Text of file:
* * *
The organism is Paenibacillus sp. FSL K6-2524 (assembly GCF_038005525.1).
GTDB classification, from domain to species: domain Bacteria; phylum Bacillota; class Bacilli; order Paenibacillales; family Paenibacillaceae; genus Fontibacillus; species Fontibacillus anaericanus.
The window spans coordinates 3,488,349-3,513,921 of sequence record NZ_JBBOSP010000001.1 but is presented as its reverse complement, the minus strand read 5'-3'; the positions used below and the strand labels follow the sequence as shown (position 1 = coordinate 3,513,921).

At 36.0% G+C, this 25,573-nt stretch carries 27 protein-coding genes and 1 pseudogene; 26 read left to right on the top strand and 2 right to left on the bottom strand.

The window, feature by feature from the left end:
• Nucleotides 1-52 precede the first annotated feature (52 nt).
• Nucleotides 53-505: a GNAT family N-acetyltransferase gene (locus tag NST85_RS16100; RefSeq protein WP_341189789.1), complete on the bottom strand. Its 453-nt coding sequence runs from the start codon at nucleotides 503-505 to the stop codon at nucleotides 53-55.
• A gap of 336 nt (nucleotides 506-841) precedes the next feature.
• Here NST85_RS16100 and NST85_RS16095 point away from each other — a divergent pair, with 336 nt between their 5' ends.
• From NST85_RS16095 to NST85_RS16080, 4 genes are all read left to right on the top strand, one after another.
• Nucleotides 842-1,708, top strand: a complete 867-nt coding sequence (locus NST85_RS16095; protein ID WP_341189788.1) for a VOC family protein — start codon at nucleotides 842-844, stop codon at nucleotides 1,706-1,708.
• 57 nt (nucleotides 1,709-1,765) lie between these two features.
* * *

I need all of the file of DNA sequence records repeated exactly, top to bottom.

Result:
The organism is Paenibacillus sp. FSL K6-2524 (assembly GCF_038005525.1).
GTDB classification, from domain to species: domain Bacteria; phylum Bacillota; class Bacilli; order Paenibacillales; family Paenibacillaceae; genus Fontibacillus; species Fontibacillus anaericanus.
The window spans coordinates 3,488,349-3,513,921 of sequence record NZ_JBBOSP010000001.1 but is presented as its reverse complement, the minus strand read 5'-3'; the positions used below and the strand labels follow the sequence as shown (position 1 = coordinate 3,513,921).

At 36.0% G+C, this 25,573-nt stretch carries 27 protein-coding genes and 1 pseudogene; 26 read left to right on the top strand and 2 right to left on the bottom strand.

The window, feature by feature from the left end:
• Nucleotides 1-52 precede the first annotated feature (52 nt).
• Nucleotides 53-505: a GNAT family N-acetyltransferase gene (locus tag NST85_RS16100; RefSeq protein WP_341189789.1), complete on the bottom strand. Its 453-nt coding sequence runs from the start codon at nucleotides 503-505 to the stop codon at nucleotides 53-55.
• A gap of 336 nt (nucleotides 506-841) precedes the next feature.
• Here NST85_RS16100 and NST85_RS16095 point away from each other — a divergent pair, with 336 nt between their 5' ends.
• From NST85_RS16095 to NST85_RS16080, 4 genes are all read left to right on the top strand, one after another.
• Nucleotides 842-1,708, top strand: a complete 867-nt coding sequence (locus NST85_RS16095; protein ID WP_341189788.1) for a VOC family protein — start codon at nucleotides 842-844, stop codon at nucleotides 1,706-1,708.
• 57 nt (nucleotides 1,709-1,765) lie between these two features.